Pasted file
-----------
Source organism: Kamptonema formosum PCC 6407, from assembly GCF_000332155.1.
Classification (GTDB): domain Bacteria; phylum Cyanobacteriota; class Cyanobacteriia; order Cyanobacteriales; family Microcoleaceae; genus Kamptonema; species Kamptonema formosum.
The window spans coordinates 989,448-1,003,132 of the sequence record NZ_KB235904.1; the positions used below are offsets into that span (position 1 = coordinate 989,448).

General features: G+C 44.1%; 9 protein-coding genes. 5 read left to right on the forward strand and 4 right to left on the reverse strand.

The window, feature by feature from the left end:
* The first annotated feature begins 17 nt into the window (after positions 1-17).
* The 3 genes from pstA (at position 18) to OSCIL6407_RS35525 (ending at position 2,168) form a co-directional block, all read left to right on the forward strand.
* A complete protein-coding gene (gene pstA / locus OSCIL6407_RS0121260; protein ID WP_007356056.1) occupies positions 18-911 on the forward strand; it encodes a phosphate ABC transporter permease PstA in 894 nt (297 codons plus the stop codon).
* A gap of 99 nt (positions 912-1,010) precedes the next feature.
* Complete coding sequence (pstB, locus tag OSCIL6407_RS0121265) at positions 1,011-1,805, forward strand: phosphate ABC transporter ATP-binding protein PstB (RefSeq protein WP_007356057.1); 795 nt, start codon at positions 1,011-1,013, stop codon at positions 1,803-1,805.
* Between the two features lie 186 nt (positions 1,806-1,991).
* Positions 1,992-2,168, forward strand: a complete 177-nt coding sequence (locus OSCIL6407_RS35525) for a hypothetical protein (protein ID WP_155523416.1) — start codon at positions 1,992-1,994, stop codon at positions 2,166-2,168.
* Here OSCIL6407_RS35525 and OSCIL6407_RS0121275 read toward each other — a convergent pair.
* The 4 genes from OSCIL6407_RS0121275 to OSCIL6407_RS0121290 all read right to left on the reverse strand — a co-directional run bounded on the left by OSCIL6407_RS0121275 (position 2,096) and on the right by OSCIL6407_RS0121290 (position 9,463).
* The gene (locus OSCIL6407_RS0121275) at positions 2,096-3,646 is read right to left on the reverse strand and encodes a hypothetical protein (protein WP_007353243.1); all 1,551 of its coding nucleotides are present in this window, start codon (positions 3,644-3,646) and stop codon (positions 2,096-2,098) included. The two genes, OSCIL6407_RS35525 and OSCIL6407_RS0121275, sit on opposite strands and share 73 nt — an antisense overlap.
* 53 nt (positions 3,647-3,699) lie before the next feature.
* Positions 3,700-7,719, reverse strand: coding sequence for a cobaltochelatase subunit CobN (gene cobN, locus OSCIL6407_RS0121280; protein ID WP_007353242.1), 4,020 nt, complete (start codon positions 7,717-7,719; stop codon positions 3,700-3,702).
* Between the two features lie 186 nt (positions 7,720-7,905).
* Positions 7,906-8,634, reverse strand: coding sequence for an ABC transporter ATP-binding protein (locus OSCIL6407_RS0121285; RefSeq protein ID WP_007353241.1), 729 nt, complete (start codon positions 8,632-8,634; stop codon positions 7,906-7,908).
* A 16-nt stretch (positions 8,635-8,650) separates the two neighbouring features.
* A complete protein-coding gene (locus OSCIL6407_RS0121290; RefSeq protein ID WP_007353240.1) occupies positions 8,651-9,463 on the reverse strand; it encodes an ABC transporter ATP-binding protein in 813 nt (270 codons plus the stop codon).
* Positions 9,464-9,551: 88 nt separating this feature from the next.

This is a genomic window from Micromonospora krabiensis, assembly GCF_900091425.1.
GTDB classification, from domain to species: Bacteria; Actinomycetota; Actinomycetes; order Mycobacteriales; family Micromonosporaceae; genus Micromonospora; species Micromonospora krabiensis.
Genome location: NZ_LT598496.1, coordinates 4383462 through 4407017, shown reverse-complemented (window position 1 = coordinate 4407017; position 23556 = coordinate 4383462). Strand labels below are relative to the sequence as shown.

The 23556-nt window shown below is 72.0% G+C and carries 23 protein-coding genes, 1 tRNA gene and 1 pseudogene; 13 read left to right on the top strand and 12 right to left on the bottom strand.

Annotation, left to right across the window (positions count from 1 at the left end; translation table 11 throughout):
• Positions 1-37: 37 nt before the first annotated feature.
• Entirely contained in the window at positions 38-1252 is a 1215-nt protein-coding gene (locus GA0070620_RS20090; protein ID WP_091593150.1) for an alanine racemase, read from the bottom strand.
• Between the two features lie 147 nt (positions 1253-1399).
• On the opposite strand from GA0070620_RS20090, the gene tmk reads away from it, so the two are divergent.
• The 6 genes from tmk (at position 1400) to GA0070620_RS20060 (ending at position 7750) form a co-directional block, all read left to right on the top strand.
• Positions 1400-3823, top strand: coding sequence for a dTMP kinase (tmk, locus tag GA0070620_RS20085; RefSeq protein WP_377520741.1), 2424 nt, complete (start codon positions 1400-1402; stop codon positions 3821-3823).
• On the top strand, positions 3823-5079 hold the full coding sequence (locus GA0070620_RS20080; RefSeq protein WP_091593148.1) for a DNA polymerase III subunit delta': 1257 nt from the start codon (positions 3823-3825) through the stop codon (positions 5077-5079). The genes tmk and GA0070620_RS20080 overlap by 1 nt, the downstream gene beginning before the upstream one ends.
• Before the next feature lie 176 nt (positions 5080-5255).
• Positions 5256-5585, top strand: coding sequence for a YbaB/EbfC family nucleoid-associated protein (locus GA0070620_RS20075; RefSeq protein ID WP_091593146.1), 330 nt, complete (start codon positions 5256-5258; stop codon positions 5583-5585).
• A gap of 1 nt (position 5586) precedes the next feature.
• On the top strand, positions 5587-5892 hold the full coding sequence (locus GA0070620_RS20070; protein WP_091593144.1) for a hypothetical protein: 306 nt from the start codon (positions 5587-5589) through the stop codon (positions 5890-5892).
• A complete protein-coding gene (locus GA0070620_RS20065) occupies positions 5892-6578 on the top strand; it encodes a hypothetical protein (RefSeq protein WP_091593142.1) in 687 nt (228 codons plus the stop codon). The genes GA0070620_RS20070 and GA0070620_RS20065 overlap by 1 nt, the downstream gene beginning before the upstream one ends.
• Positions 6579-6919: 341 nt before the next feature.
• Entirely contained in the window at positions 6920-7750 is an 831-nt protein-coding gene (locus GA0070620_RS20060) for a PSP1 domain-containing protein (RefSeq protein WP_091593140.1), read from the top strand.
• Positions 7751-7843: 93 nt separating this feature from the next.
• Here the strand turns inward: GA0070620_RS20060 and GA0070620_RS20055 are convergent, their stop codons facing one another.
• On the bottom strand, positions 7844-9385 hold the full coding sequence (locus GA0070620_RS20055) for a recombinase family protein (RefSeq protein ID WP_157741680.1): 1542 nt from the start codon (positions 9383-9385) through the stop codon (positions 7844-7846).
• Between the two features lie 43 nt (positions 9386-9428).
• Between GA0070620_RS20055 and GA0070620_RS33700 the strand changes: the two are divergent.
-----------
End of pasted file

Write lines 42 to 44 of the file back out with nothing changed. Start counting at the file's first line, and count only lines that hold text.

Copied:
• Positions 7751-7843: 93 nt separating this feature from the next.
• Here the strand turns inward: GA0070620_RS20060 and GA0070620_RS20055 are convergent, their stop codons facing one another.
• On the bottom strand, positions 7844-9385 hold the full coding sequence (locus GA0070620_RS20055) for a recombinase family protein (RefSeq protein ID WP_157741680.1): 1542 nt from the start codon (positions 9383-9385) through the stop codon (positions 7844-7846).